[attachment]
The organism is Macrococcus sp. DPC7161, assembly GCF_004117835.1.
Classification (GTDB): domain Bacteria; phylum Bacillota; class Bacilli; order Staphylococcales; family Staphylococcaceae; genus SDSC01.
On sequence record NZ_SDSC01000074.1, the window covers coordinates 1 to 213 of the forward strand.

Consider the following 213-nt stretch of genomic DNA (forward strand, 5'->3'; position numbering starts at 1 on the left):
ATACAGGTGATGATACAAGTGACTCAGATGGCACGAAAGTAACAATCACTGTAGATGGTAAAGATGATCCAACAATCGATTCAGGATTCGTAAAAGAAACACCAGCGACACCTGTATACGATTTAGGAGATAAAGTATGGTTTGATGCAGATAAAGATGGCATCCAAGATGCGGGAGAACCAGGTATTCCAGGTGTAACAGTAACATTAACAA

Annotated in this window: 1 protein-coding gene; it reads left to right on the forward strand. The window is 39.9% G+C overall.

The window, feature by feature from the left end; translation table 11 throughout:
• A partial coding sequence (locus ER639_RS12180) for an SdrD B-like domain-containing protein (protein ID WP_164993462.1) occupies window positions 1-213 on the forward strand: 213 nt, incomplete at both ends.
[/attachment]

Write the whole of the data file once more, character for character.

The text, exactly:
The organism is Macrococcus sp. DPC7161, assembly GCF_004117835.1.
Classification (GTDB): domain Bacteria; phylum Bacillota; class Bacilli; order Staphylococcales; family Staphylococcaceae; genus SDSC01.
On sequence record NZ_SDSC01000074.1, the window covers coordinates 1 to 213 of the forward strand.

Consider the following 213-nt stretch of genomic DNA (forward strand, 5'->3'; position numbering starts at 1 on the left):
ATACAGGTGATGATACAAGTGACTCAGATGGCACGAAAGTAACAATCACTGTAGATGGTAAAGATGATCCAACAATCGATTCAGGATTCGTAAAAGAAACACCAGCGACACCTGTATACGATTTAGGAGATAAAGTATGGTTTGATGCAGATAAAGATGGCATCCAAGATGCGGGAGAACCAGGTATTCCAGGTGTAACAGTAACATTAACAA

Annotated in this window: 1 protein-coding gene; it reads left to right on the forward strand. The window is 39.9% G+C overall.

The window, feature by feature from the left end; translation table 11 throughout:
• A partial coding sequence (locus ER639_RS12180) for an SdrD B-like domain-containing protein (protein ID WP_164993462.1) occupies window positions 1-213 on the forward strand: 213 nt, incomplete at both ends.